The loosestrife plant is in the lythrum genus, and is a member of the lythraceae family. These plants – which are native to areas of northwest Africa, southeastern Australia, Asia and Europe – are often confused with members of the lysimachia genus. Although both plants are considered aggressive in their growth habits, their similarities end there. Also known as the purple loosestrife and the spiked loosestrife, these herbaceous perennials are most commonly recognized for their flowers, which burst forth from erect stems. These stems are a muddy red and green in shade, woody, and 4-angled. The flowers themselves contain tightly clustered heads that are made up of five to six purple-red petals, and ten to twelve stamens per head. The foliage is downy, lanceolate, and forms in whorls of three.
The loosestrife plant made its first appearance in North America during the beginning of the 1800s. Early American settlers brought the plant from Europe not only as an ornamental, but also for its uses in medicine. Since then, however, this plant has become something of a nuisance. Although the loosestrife plant grows in abundance throughout the United States, it is most frequently seen growing in wetland areas, where it is tends to compete – and generally choke out – native flora, which also interferes with the nutrition and shelter of a number of fish and wildlife species. When loosestrifes get a foothold they are often hard to get rid of, which is why several biologists in the mid-1980s began to research the possibility of biological control. It was thought that over 100 insects were known to feed off of these plants, and between 1987 and 1991, these insects were exposed to several varieties of loosestrife. In 1992, five types of beetles were considered safe to release throughout the United States and Canada. Although only a few of these species were released in each area, the biologist’s hope was that – in the long run – the loosestrife would be cut down by 80%. Despite the fact that growing these plants in an outdoor garden is frowned upon, they are still sometimes grown in containers as ornamental and medicinal plants. As a folk remedy loosestrifes are thought to make for an excellent astringent, and potent curative for stomach ailments.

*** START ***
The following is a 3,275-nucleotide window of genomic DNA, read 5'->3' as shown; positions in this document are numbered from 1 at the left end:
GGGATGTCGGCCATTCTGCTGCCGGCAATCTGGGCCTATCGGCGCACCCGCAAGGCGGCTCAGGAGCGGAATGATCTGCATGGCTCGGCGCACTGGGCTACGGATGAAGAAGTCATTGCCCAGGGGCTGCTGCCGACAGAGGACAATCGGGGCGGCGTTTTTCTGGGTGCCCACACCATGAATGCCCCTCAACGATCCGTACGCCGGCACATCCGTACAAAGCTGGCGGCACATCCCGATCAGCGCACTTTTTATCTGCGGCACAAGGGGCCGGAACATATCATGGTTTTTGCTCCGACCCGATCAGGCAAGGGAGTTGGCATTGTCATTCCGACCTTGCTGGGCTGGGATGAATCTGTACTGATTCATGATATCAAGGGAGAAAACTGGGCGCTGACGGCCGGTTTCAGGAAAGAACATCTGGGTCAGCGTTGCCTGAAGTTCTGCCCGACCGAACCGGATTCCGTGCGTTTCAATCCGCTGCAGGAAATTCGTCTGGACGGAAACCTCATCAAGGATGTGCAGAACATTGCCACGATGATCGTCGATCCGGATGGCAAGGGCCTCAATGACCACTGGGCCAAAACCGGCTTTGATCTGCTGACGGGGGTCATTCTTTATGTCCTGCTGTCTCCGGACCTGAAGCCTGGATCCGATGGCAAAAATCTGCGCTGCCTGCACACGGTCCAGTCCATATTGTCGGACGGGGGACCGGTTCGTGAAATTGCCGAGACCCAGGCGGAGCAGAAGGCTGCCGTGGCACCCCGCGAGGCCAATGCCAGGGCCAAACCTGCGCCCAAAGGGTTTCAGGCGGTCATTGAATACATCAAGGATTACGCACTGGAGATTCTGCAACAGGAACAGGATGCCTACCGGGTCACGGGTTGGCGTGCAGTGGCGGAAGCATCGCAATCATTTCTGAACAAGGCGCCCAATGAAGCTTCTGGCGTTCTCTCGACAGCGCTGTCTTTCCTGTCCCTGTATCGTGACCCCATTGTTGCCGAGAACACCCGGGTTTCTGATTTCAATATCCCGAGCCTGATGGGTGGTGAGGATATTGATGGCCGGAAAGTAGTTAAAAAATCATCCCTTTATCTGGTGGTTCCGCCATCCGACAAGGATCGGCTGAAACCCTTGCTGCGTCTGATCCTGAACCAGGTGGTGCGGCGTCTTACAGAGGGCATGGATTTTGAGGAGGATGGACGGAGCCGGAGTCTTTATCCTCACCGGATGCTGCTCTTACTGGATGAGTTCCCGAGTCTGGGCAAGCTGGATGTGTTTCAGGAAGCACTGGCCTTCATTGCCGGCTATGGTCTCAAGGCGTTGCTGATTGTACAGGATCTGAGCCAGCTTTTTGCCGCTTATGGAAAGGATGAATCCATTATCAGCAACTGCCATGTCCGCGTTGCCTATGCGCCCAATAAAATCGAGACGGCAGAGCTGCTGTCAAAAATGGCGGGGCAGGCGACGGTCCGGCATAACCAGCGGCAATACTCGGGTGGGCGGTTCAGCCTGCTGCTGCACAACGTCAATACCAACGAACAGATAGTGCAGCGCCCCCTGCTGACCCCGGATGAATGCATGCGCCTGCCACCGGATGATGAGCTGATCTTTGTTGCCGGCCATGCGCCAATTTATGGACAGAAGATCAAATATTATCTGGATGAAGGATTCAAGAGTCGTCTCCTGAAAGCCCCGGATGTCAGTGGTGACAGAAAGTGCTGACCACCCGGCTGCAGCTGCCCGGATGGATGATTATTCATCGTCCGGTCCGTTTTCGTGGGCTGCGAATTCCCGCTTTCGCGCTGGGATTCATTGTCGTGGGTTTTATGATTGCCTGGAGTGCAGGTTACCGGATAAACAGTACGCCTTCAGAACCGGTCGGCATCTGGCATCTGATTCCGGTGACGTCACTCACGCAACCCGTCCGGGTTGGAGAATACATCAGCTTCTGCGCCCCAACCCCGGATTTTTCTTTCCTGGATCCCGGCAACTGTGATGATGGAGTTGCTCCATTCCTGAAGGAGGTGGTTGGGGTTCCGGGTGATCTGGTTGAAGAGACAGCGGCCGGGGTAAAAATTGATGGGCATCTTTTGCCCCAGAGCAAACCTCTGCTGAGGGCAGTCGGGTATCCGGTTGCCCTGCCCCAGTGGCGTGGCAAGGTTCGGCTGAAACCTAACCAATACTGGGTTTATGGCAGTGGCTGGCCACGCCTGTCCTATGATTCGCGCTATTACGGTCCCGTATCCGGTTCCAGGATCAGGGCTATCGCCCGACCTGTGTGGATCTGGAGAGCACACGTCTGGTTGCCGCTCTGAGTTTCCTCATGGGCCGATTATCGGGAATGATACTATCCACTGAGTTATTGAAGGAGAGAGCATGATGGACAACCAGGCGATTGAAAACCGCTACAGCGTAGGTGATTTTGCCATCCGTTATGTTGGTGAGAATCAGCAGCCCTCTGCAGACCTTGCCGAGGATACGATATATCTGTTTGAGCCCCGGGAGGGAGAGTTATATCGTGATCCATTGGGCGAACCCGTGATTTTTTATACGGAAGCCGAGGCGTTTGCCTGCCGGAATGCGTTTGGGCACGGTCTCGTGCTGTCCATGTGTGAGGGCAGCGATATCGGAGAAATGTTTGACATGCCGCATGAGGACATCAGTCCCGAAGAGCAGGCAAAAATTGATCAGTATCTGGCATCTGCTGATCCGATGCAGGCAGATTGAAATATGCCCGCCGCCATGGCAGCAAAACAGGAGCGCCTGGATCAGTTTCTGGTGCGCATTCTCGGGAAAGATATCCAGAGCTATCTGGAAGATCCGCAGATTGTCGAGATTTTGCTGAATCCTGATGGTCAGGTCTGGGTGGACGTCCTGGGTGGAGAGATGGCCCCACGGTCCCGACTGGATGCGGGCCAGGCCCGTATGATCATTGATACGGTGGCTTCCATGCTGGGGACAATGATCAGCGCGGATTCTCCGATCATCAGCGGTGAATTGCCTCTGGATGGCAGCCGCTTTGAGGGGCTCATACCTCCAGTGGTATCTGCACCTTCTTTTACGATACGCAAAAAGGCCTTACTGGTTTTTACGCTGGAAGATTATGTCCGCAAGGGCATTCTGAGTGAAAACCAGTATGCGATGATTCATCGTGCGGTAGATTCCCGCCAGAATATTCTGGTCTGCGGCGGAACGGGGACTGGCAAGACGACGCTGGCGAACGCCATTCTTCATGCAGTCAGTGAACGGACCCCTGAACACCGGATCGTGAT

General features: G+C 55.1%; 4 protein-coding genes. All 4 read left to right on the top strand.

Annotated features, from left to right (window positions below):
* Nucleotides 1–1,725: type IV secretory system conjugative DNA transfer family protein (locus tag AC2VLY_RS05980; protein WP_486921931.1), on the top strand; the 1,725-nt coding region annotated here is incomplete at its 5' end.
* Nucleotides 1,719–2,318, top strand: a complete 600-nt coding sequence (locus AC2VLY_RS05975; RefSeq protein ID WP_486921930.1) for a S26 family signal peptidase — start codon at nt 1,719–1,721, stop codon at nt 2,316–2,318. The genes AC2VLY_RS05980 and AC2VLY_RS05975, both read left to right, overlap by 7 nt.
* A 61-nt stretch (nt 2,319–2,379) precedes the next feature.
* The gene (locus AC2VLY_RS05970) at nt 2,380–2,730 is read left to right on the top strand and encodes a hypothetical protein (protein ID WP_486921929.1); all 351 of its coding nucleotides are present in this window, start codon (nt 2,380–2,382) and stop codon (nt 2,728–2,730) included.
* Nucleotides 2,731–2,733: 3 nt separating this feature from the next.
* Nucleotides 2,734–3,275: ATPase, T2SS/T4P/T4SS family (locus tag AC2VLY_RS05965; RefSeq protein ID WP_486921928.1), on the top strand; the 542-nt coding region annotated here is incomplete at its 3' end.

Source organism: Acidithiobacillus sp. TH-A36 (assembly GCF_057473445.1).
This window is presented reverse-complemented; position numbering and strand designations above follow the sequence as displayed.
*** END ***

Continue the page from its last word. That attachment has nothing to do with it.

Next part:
Though the loosestrife plant does not carry a good deal of symbolism on its own, it is not hard to associate it with determination and a strong will. Because of this, these plants are sometimes given to someone heading towards a new path in life, someone overcoming an illness, or a couple determined to make their relationship work. Loosestrifes can be given as potted plants; however, arrangements made up of their blossoms are the preferred method of presentation.